PCAPS statement on the District’s Seeking Court Approval for Imposing Work Rules


Teachers at CAPA demonstrating for full funding 

The decision of the Philadelphia School District to seek Supreme Court approval for scrapping collective bargaining and unilaterally imposing so called work rules is a dangerous course of action that will not help us overcome the crisis in our schools.


While Superintendent Hite promotes this action as necessary to insure that every student gets “the right teacher with the right skill-sets to support quality learning”, the District has presented no evidence that universal site selection and elimination of seniority will lead to this outcome.   Roughly half the positions in the District are already filled by means of site selection with mixed results. PCAPS believes that improved professional development and competitive compensation that could attract and retain good teachers is a course that would improve teaching and learning.  But the District instead calls for cutting compensation and attacking due process rights that teachers across the state, including those in the highest performing schools, have had for decades.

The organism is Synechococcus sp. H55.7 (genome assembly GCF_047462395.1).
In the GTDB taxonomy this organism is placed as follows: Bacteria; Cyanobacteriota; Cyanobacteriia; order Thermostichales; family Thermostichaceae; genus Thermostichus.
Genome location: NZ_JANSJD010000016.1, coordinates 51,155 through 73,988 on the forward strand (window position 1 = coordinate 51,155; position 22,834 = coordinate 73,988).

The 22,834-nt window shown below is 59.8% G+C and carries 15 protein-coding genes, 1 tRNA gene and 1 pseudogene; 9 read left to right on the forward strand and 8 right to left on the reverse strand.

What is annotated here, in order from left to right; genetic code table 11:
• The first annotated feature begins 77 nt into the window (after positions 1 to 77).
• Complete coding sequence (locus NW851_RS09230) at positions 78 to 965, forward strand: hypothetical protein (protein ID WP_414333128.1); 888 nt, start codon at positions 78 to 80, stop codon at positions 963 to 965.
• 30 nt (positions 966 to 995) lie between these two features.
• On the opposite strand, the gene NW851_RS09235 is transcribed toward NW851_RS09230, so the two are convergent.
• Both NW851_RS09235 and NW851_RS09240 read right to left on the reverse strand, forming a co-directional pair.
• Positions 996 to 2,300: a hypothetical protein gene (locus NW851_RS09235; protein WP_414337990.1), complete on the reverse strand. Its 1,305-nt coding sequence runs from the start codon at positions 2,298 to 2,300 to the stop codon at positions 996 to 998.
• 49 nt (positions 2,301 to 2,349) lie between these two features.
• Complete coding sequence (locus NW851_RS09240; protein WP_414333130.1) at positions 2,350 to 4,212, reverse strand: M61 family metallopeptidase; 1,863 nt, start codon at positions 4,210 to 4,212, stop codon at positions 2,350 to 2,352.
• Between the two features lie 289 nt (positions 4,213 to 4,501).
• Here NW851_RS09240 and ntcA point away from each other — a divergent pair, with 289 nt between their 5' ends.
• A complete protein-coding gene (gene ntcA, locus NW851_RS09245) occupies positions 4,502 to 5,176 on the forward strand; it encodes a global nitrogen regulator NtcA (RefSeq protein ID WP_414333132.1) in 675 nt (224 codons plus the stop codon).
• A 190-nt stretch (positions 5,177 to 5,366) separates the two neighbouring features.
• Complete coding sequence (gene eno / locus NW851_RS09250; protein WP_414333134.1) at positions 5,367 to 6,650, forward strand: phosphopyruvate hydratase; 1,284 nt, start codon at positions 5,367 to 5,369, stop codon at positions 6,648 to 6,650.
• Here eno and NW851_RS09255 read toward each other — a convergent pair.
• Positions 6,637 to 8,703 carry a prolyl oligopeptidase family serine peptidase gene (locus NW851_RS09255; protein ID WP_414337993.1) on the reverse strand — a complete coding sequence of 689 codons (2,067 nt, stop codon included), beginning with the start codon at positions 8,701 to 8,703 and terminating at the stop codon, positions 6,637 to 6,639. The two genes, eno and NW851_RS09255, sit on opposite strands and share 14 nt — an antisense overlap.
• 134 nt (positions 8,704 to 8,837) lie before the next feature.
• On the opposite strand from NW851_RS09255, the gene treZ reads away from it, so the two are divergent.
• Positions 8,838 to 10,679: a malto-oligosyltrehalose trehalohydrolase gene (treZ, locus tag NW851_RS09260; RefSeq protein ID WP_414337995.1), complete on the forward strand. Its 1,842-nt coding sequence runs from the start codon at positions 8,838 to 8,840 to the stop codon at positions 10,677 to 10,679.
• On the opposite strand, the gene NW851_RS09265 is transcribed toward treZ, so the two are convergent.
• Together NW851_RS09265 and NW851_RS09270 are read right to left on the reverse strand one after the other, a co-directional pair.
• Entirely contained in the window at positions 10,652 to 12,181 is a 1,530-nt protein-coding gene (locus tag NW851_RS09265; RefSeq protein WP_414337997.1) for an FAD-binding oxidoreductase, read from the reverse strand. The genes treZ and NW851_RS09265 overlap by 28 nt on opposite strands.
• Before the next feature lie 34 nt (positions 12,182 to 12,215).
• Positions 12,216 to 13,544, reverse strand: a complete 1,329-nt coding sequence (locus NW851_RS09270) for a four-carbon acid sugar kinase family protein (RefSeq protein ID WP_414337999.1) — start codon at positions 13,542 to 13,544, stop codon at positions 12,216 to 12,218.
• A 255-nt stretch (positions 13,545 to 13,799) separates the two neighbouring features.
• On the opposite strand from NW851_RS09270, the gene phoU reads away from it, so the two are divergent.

While the District has made seniority the main target in its public statements, it also is calling for giving principals control over teacher prep time, modifying the caps on class size, eliminating contract language on ratios of counselors to students and other measures that have an impact on student learning.   Getting the Court to approve the District’s authority to unilaterally dictate the non-economic part of the teachers contract is likely to lead to imposition of terms that will not only drive good teachers out of the District, but lead to further understaffing and cut backs in services related to instruction and school safety.


Moreover, as a labor-community coalition we are concerned with the District’s rejection of collective bargaining and their embracing privatization as the road forward.    The current announcement includes a decision to privatize substitute services through competitive bidding.   Philadelphia’s working families see the shrinking number of union jobs and the continual downward spiral of wages as a major issue and so do we.


Parents, students and teachers at Cooke Wissahickon protesting split classes and lay offs of staff.

PCAPS wants a contract that is good for students and fair for teachers.   What the District is pushing fails on both counts.   We call upon our elected officials, and our candidates for public office, to speak out, demand the District bargain in good faith, launch a serious effort to get school funding instead of attacking school workers.




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